Posted by: Transform Limiting Beliefs | March 15, 2012

Make Every Drop Count: Top Five Water Savers in the Dental Office

Implement these water-saving initiatives today and do your part to conserve one of our most precious and scarce resources.

In the developed world, we take clean, fresh water for granted.  Turn on the faucet and the supply seems endless.  But it isn’t. The truth is that nearly one-third of the worlds’ people still live without access to safe drinking water, let alone access to water clean enough to be used in dentistry. And, if all of the world’s water were placed in a bucket, only one teaspoon would be usable by humans.

So, as part of our Campaign in support of World Water Day (March 22) and our “Save 90 a Day” challenge (get the most patients to pledge to turn off the water when they brush and win green dental products plus the recognition of your colleagues), here are our top 5 ways to save water in the dental office:

1. Water-free hand care.  The CDC notes that, unless hands are visibly soiled, using a waterless hand sanitizer containing at least 60% alcohol is as effective as washing with soap and water.  Doing this not only saves water, but avoids the need for towels that either have to be thrown away or washed.  Many EDA members keep a bottle of sanitizer in every operatory and use the product in front patients before donning gloves.

2. Waterless Vacuum System.  The shocking truth is that conventional dental vacuum systems (the machines that create suction) use between 350 and 500 gallons of water every day!  DentalEZ, one of our corporate members, calculated that in a year, this is enough water to fill a standard-sized, 28,000 gallon swimming pool three times.  We’ve determined that in North America alone, dental vacuum systems waste 9 billion gallons of water a year.  The good news is that multiple companies have recently come out with waterless vacuum systems that are not only equally as effective, but use less energy to operate.  Check our on-line product guide for models that have earned the EDA Accepted Seal and make this switch.

3. Water-conserving faucets and plumbing fixtures.  All dental offices have faucets and many have in-office restrooms, and these present great opportunities for water savings.  Low-flow faucets allow the perception that the same amount of water is flowing, but use only 50% the amount of water.  Low-flow toilets also use about half the amount of water (1.6 gallons or 6 liters, compared to 3.5 gallons or 13.2 liters) and new technology has made them equally affordable and effective as standard models.  Just changing out an old toilet can save 25 gallons of water a day, or 9000 gallons a year.  Something to consider especially if you live in an area prone to drought or are contemplating an office remodel or build-out.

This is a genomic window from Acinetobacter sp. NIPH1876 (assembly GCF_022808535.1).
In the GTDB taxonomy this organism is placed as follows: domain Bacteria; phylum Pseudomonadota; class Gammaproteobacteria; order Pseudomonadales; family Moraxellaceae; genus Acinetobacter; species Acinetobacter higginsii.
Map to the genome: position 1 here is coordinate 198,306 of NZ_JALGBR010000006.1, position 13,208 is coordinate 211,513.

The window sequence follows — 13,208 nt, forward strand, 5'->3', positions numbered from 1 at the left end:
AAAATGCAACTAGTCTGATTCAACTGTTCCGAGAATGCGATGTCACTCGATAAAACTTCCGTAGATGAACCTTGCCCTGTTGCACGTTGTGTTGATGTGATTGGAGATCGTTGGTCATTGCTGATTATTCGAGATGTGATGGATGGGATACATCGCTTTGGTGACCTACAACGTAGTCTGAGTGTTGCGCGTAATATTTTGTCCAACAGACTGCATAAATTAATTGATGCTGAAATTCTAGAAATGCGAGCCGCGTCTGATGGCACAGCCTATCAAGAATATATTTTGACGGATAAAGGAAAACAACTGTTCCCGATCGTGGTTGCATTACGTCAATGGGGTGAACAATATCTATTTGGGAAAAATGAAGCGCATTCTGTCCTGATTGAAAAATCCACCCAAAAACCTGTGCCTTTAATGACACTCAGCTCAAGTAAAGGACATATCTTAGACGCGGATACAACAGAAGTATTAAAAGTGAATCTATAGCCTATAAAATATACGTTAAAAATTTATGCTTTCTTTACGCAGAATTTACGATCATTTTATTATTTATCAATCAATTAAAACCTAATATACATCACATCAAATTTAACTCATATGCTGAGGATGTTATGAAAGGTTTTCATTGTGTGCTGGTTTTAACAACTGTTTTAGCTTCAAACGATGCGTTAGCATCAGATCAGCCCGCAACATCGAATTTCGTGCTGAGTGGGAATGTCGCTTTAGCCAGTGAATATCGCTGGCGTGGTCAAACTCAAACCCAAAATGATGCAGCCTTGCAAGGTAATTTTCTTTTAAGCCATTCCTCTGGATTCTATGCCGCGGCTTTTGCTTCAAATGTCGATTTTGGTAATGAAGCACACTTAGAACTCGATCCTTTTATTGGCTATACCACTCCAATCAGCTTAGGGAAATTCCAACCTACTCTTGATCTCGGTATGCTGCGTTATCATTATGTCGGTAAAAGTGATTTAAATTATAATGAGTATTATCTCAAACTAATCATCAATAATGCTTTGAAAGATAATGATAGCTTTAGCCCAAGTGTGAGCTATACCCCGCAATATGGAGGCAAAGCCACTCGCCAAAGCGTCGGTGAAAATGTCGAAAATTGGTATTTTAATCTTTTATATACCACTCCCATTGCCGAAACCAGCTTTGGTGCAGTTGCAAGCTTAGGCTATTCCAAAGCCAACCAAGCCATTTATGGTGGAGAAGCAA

4. Water-Efficient Appliances.  According to a study done by the University of Bonn in Germany, washing dishes in an Energy Star® dishwasher uses half the energy and 1/6 the water of washing dishes by hand.  This means that a fully loaded dishwasher uses only 4 gallons per cycle, compared to as much as 24 gallons for dishes done by hand.  Install one of these in your office and save not only water, but more than $600 a year by incorporating reusable “rinse and swish” cups instead of disposables and reusable water glasses in your reception area, adding an upscale spa feel.

5. Water-smart Landscaping.  If your office includes planted outdoor space, use species that are native to your location.  Native, drought resistant plants generally thrive with only natural rainfall, eliminating or greatly reducing the need for irrigation: according to one study, such plantings require less than half the water of non-native species.  And if irrigation is necessary, be sure to check your system for leaks at least once a year (spring is a great time!), and install timers that allow shut off during rainy days (“smart controllers”), eliminating water waste.

What else are you doing to reduce water waste in your practice? Let us know!

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